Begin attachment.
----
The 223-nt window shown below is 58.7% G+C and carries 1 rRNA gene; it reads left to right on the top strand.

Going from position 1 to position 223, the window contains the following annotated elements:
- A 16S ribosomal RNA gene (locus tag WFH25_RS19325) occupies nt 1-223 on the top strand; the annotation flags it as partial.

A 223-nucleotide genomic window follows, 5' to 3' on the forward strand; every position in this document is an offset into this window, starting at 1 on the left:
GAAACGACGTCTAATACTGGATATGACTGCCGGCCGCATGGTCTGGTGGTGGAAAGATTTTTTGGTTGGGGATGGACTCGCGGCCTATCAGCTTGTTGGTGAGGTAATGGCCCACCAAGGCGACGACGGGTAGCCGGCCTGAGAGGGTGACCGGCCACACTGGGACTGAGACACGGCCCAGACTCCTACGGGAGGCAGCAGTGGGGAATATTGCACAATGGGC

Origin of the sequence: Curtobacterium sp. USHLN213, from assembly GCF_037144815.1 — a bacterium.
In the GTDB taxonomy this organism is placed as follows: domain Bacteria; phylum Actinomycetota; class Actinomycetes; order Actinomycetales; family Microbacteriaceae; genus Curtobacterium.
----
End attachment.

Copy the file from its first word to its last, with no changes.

The 223-nt window shown below is 58.7% G+C and carries 1 rRNA gene; it reads left to right on the top strand.

Going from position 1 to position 223, the window contains the following annotated elements:
- A 16S ribosomal RNA gene (locus tag WFH25_RS19325) occupies nt 1-223 on the top strand; the annotation flags it as partial.

A 223-nucleotide genomic window follows, 5' to 3' on the forward strand; every position in this document is an offset into this window, starting at 1 on the left:
GAAACGACGTCTAATACTGGATATGACTGCCGGCCGCATGGTCTGGTGGTGGAAAGATTTTTTGGTTGGGGATGGACTCGCGGCCTATCAGCTTGTTGGTGAGGTAATGGCCCACCAAGGCGACGACGGGTAGCCGGCCTGAGAGGGTGACCGGCCACACTGGGACTGAGACACGGCCCAGACTCCTACGGGAGGCAGCAGTGGGGAATATTGCACAATGGGC

Origin of the sequence: Curtobacterium sp. USHLN213, from assembly GCF_037144815.1 — a bacterium.
In the GTDB taxonomy this organism is placed as follows: domain Bacteria; phylum Actinomycetota; class Actinomycetes; order Actinomycetales; family Microbacteriaceae; genus Curtobacterium.